In 1986, looking through classic and Sportscar, I noticed a piece on the Hornet Convertible. Heinz gave 57 away (57 Varieties being the Heinz slogan) in 1966 to the lucky winners of a soup contest.
Built by Crayford, who left the side windows in place, similar to a Morris 1000 convertible. , Strengthening the floor and adding a number of nice features, such as an electric kettle and picnic hamper.
I was living in Preston at the time and saw an advert for a Heinz Hornet in the local paper. Hardly containing my enthusiasm, I went to see it and bought it on sight. Trouble is that it was 100 boxes and a body shell, with lots missing. I remember my father saying, “you’ll never put all that together”. My wife was very pregnant at the time and had the baby the following week; she still maintains that I brought the baby on early, bringing the car and boxes home! My car had been won by someone from near Bolton in Lancashire and had been part restored, seems the owner refused to pay for the work and the car languished for 20 years at the restorers in north Lancashire. Finally bought by the seller in Preston, once again it defeated him, he then decided, after storing it in hisgarage for 10 years, to sell it to me.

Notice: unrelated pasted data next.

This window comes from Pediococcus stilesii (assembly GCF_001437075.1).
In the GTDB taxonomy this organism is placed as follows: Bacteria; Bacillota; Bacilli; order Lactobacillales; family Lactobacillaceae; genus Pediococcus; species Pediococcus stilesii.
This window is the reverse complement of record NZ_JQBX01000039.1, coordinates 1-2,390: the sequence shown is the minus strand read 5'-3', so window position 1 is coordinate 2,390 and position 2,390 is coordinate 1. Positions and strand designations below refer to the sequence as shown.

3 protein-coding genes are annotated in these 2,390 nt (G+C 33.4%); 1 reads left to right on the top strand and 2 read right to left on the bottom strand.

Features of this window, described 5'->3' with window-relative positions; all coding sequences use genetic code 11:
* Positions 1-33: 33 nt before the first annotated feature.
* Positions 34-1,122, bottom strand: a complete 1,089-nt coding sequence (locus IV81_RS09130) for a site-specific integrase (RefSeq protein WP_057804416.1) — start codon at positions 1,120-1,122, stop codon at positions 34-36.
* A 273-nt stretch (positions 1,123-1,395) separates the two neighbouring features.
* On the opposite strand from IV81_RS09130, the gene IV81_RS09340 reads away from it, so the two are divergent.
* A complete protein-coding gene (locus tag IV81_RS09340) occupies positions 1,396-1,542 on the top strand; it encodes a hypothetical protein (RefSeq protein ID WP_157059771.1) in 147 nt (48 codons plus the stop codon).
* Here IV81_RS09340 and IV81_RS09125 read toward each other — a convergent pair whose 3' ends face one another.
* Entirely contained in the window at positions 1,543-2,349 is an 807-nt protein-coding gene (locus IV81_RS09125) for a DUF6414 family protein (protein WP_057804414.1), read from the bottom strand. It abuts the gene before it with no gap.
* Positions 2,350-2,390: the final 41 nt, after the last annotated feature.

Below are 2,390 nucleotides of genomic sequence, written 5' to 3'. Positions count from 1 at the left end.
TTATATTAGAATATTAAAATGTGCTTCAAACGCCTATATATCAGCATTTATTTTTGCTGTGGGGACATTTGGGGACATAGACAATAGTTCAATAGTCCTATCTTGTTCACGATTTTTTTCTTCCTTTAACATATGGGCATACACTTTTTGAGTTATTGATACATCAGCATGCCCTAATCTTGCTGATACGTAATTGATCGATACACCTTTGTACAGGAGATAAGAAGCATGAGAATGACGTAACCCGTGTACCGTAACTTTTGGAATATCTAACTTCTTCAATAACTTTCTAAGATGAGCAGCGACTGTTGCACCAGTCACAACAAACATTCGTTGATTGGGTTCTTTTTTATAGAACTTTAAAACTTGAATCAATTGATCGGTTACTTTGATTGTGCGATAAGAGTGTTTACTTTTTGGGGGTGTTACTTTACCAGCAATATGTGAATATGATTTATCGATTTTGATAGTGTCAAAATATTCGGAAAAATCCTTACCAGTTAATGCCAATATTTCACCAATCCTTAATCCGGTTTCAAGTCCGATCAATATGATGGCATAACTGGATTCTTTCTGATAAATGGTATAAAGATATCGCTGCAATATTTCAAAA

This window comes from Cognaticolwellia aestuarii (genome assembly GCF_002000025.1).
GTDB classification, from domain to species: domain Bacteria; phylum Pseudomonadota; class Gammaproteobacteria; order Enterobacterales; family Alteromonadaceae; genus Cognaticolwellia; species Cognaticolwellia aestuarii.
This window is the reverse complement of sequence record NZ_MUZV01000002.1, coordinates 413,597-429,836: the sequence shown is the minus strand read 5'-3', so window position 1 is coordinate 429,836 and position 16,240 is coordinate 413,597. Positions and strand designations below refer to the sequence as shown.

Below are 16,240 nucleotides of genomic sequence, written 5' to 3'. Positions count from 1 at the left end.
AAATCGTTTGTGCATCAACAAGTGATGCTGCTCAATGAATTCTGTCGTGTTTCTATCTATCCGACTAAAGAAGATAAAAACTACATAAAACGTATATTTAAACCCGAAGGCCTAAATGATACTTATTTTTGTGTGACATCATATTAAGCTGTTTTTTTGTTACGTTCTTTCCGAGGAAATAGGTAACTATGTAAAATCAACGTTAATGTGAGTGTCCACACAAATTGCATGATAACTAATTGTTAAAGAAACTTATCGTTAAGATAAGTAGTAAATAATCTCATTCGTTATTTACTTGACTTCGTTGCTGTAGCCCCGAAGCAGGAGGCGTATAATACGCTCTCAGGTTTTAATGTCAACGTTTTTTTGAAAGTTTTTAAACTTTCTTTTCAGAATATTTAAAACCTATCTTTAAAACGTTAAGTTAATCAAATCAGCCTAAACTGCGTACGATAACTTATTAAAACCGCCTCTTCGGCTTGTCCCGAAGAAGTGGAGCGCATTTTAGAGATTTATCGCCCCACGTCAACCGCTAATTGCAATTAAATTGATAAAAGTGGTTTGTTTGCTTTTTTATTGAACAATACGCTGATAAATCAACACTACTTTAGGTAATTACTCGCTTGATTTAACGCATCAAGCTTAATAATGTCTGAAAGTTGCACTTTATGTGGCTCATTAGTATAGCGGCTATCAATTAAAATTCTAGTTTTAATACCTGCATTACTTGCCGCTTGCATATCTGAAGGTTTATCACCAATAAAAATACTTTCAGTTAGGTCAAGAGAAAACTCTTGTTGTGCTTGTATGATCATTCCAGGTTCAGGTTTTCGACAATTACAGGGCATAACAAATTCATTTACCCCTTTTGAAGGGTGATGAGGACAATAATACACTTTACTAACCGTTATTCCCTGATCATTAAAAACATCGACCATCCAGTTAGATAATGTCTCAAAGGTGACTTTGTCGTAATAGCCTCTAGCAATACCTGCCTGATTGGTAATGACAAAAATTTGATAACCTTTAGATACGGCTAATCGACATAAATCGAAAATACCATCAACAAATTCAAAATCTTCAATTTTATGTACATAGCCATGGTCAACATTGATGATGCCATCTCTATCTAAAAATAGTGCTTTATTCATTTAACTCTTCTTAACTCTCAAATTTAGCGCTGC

A full 12 months later, the car was on the road and as cute as can be. We used it for the next 15 years, doing hundreds of runs with three children strapped into the back seat – great fun. With such a small number made it was something of a celebrity at all the car shows, a particular hit with children, who would wave as we went past.
So what was it like to drive? Well scuttle shake was a factor, as was the weird hydrolastic suspension, the combination making you feel a little sick till you got used to it.
I finally sold it in the early 2000’s to fund my first Lotus Elise. Sold to a collector in Dallas, Texas.